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Old January 21, 2010, 10:34 PM   #7
Senior Member
Join Date: December 5, 2008
Location: Renton, WA
Posts: 462
Put it into context....

Every range is different in how it's set up and run (operated). So, you kind of have to understand what the terms are in how they are applied to that specific range..... but in general.

Hot Range:
Let's say you go to an indoor range with some sort of automatic target system - the firing line is all established and you go through the doors and into the range. The range is almost always "hot" as people are shooting at their own pace. All gun handling is done on the bench of the firing line and you can start shooting whenever you are ready.

Cold Range:
Same scenario but the range is indoor or outdoor but they don't have an automatic target placement system. Meaning you have to go post your targets out in the bay. So, in order to keep everyone safe to do this the range goes "cold" meaning typically all firearms are unloaded and placed on the bench with the action open (no magazine in the gun either) and everyone steps away from their firearm. Once it's established everyone is "cold" everyone goes and places their targets out and once everyone returns the range returns to a "hot" condition (meaning you can commence shooting).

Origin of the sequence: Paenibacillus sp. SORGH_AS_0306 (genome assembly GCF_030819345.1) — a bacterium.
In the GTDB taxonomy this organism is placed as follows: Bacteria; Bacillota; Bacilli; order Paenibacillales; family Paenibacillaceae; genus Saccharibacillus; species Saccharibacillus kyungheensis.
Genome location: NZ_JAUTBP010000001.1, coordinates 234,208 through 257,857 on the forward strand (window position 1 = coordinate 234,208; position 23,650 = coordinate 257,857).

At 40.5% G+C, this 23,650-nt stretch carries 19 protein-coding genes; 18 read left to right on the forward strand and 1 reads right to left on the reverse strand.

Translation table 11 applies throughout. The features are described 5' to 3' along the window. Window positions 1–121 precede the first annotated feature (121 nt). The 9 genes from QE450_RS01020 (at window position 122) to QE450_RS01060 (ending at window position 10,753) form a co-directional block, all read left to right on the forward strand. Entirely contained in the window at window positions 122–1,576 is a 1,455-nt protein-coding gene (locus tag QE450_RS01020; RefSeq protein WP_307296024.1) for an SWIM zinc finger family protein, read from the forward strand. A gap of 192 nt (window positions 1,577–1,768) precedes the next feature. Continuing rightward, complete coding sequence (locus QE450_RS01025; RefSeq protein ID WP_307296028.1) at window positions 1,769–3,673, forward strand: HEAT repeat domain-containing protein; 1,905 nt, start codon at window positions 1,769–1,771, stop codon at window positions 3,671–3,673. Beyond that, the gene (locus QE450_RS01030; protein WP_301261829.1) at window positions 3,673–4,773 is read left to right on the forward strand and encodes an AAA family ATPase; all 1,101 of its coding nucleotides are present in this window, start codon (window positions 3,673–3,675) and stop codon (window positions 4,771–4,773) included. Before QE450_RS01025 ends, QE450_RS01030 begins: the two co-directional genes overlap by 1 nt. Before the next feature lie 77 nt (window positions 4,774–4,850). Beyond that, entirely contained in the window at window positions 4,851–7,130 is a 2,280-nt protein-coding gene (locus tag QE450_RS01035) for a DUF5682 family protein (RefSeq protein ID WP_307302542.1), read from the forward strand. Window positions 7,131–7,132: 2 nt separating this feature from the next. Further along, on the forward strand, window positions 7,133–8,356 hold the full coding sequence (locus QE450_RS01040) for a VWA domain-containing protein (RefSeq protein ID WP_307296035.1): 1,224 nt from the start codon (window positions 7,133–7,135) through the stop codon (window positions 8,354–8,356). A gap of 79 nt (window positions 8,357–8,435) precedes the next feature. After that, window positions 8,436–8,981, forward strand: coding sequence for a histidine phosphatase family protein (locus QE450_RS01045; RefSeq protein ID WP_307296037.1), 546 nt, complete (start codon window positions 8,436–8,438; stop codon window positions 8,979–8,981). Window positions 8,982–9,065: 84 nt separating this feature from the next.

Another way this is used is for the shooting sports competition of IDPA or USPSA or any other practical pistol competition (e.g. steel plates or cowboy shooting). All ranges are cold. In this sense everyone has a holstered firearm (per their rules). The firearm has been cleared (meaning nothing in the chamber) and it has no magazine in the gun. The only time you are allowed to touch your firearm is on the firingline and only when you are up to shoot. So, there is only one person that is "hot" and shooting at a time.

So, apply the ideas of hot and cold in terms of what the specific range and purpose you are looking at doing.

It's all about safety - when someone feels they are safe it's time to go back to basics. Safety is everyones business, regardless of your status.

So, if you find yourself handling your firearm and someone is in front of you... you are not obeying a basic gun safety principal. I am a member of a local range that has two benches (one is the firingline and the second is for a safety area). You would be amazed how many people will start handling their firearms on the second bench behind people shooting.

If you have any question on safety - do a youtube search on "DEA gun safety". He shot himself in front of a whole classroom of kids and co-workers.

Be SAFE and have FUN!
"Shoot Safetly, Shoot Often and Share Your Sport." Jim Scoutten, Shooting USA

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